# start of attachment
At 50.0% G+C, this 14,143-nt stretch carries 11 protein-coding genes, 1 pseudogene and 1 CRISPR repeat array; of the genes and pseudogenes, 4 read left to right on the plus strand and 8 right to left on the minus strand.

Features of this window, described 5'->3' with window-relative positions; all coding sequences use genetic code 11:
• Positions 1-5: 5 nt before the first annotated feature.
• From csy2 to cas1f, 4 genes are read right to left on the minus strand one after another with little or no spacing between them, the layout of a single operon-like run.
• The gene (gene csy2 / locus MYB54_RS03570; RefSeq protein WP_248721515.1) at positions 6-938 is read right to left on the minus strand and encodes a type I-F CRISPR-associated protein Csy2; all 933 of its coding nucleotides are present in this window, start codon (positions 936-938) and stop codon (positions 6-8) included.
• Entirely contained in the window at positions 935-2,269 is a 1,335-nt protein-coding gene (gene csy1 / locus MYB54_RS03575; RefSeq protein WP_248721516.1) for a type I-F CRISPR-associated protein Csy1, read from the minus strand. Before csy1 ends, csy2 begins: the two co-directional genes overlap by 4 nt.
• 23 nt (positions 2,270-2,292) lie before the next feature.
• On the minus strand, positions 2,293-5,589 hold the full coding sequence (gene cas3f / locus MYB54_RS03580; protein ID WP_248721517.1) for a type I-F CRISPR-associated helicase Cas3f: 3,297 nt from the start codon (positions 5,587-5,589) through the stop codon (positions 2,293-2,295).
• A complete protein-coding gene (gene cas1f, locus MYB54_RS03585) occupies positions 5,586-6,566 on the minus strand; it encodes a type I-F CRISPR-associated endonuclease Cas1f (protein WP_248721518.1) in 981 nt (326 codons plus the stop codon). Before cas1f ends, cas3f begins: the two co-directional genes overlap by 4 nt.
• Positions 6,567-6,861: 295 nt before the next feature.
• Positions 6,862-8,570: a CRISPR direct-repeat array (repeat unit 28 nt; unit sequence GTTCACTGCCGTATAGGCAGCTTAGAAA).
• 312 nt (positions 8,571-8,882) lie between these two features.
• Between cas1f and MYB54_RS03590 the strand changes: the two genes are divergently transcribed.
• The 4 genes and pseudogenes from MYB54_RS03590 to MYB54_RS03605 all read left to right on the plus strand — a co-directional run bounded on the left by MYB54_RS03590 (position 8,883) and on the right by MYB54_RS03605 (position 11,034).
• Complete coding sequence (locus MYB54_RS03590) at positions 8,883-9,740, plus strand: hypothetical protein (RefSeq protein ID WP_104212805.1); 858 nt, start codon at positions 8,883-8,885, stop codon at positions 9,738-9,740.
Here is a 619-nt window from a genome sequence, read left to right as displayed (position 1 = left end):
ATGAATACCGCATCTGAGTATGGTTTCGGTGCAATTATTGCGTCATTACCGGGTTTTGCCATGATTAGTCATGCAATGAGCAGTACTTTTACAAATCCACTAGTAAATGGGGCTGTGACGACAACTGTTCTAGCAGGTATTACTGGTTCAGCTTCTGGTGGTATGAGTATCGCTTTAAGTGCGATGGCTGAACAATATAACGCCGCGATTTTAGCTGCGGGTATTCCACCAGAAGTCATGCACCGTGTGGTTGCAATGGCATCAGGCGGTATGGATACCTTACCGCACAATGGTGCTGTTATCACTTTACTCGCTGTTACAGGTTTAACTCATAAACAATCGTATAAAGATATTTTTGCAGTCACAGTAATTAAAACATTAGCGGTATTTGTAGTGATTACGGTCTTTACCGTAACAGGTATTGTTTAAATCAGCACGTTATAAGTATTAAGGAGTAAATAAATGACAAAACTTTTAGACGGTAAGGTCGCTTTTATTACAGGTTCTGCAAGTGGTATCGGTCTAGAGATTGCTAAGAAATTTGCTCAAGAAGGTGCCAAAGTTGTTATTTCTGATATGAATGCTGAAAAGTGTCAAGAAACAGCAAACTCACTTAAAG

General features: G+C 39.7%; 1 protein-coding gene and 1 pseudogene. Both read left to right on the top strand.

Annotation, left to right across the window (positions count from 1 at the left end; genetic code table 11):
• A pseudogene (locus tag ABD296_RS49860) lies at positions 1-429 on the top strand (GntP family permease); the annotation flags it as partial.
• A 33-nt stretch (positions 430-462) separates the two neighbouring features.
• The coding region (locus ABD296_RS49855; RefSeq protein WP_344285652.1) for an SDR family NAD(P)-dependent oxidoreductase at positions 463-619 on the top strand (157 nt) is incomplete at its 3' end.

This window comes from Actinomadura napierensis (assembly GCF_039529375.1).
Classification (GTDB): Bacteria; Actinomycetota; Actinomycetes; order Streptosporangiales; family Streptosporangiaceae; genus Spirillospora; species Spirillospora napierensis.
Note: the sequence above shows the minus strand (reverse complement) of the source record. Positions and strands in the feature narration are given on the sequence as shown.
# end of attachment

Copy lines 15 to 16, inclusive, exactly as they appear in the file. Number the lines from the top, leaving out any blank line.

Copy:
• Complete coding sequence (locus MYB54_RS03590) at positions 8,883-9,740, plus strand: hypothetical protein (RefSeq protein ID WP_104212805.1); 858 nt, start codon at positions 8,883-8,885, stop codon at positions 9,738-9,740.
Here is a 619-nt window from a genome sequence, read left to right as displayed (position 1 = left end):